ARCATA, Calif., Sept. 10 /PRNewswire/ -- In some countries, lime juice is thought to ward off HIV/AIDS. In others, homosexuality is not publicly discussed.
Against such a backdrop of misinformation and stigma, how can developing countries fight a virus that has already killed tens of millions of people?
Part of the answer is to enlist the power of the local news media, says Internews Network, an international media development nonprofit that has provided in-depth training and mentoring to over 1,000 journalists. Leaders of the program from three countries-India, Kenya and Ethiopia-will gather in San Francisco to discuss their work tomorrow, Sept. 11 at a meeting hosted by the Global Philanthropy Forum at the World Affairs Council (312 Sutter Street, 2nd Floor) at 12 p.m.
"We estimate that these 1,000 journalists we trained reached a combined audience of 150 million people. So you can make the case that one journalist trained in HIV/AIDS reporting can single-handedly, on average, reach 150,000 people. That's a tremendously effective use of resources," says Dr. Laurie Zivetz, director of Internews' HIV/AIDS media training and mentoring project, and one of the panelists at the Sept. 11 presentation.
Three decades after HIV was first clinically identified, ordinary citizens living in many developing countries still lag far behind countries like the United States when it comes to receiving accurate information about how to prevent infection. Discrimination and stigma further complicate efforts to encourage prevention and treatment. Local journalists, talk show hosts, and radio deejays can and must play a key role in reporting effectively, in a way that reduces stigma and gives people accurate information about their health.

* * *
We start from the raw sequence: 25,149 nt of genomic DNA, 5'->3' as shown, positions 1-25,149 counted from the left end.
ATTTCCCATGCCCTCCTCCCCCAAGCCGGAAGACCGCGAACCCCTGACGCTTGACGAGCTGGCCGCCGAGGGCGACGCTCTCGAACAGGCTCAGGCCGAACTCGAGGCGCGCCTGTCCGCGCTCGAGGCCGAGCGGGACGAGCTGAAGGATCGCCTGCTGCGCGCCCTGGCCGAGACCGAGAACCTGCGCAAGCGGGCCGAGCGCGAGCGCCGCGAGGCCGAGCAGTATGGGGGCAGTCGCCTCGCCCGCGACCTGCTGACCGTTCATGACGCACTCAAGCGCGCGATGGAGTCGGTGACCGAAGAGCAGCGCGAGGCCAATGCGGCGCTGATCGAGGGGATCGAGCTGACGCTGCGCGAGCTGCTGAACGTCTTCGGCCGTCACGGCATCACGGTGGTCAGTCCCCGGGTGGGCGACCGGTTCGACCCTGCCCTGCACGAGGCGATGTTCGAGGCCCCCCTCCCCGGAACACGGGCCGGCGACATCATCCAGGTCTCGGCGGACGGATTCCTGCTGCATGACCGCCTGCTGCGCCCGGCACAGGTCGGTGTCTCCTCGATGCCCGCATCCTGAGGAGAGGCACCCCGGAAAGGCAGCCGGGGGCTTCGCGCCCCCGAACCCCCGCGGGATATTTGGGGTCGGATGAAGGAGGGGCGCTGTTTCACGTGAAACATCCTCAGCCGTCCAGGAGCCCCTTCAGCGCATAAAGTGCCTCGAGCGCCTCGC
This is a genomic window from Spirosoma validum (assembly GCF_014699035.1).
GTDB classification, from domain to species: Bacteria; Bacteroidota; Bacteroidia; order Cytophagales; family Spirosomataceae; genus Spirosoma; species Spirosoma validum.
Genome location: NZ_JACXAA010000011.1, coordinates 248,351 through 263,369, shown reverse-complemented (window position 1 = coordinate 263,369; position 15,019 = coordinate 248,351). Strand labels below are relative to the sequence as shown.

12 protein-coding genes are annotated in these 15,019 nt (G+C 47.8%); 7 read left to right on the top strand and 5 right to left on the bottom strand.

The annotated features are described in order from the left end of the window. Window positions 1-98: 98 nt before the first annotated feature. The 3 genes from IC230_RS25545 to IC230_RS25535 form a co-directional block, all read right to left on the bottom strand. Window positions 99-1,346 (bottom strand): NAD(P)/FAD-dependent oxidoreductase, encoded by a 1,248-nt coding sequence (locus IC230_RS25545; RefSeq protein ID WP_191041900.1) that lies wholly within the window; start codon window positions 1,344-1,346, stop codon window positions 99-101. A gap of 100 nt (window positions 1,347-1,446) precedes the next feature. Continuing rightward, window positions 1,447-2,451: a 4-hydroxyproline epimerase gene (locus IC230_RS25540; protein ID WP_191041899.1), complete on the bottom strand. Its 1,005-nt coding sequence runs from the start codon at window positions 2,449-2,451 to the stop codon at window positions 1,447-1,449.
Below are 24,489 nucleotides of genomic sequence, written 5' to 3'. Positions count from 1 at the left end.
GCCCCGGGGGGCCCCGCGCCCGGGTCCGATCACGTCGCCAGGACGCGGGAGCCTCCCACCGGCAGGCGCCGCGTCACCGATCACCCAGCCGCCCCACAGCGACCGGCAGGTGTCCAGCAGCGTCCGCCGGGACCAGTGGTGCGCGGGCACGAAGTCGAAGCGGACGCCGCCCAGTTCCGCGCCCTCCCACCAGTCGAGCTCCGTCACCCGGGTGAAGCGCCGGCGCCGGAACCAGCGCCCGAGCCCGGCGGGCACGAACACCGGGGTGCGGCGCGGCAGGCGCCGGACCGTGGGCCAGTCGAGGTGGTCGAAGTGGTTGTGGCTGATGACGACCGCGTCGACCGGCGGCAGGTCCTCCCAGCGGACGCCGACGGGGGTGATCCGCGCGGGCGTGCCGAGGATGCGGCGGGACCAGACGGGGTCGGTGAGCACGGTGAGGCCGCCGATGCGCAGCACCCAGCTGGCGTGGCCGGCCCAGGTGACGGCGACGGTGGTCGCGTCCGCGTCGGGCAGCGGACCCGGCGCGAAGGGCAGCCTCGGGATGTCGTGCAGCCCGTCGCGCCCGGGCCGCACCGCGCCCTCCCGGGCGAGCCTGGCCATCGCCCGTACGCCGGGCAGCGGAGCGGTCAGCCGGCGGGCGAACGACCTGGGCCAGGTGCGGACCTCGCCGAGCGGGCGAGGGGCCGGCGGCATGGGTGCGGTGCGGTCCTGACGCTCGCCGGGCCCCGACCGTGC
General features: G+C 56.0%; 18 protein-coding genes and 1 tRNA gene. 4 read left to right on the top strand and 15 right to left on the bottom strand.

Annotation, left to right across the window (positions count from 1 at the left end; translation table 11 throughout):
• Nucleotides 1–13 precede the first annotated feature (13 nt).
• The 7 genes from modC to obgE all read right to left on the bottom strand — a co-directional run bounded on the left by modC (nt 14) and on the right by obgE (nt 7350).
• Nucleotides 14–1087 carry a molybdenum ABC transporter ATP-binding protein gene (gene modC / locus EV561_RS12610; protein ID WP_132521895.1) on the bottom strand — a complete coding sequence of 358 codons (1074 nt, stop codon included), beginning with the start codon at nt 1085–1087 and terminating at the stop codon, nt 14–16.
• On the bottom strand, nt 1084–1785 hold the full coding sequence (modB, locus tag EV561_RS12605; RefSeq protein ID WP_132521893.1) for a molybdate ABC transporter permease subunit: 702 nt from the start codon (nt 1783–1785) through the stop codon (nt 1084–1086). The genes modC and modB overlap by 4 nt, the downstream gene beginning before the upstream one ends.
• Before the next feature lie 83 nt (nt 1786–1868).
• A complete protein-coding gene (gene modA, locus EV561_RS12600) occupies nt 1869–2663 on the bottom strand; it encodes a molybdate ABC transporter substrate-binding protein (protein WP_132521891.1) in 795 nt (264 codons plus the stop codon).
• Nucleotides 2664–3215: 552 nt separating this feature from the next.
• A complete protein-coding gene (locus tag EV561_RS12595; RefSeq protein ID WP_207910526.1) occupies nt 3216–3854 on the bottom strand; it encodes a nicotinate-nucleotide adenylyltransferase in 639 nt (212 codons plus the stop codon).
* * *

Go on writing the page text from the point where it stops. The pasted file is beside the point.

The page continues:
"Journalists are the prism through which far greater populations learn about this disease, so it's vitally important that they get the information correct," Dr. Zivetz says. "As the messenger, journalists have the ability- literally-to save lives."
Jon Cohen, a journalist for Science magazine who has covered HIV/AIDS extensively, recently evaluated the Internews project, saying that developing countries "are where we were 25 years ago" on HIV/AIDS coverage and that training is key. "HIV/AIDS reporting [in America] was very, very bad in the beginning, and we tend to forget about that," he said this week at a briefing on the project at the National Press Club in Washington, D.C. He also said the "core values of Internews are right, stressing independence, accuracy and fairness" in reporting.
Dr. Zivetz will be joined by a panel of respected experts in their
-- Jaya Shreedhar, M.D. . Internews Resident Journalism Advisor, India
-- Sonya De Masi . Internews Resident Journalism Advisor, Ethiopia
-- Sandy Ndonye, Internews Media Coordinator, Kenya
Internews, a nonprofit based in Arcata, California, has worked in 70
countries worldwide to empower local media worldwide to give people the
news and information they need and the means to make their voices heard.
For more information, visit http://www.internews.org .
John Boit (firstname.lastname@example.org)
Tel: (202) 822-2093
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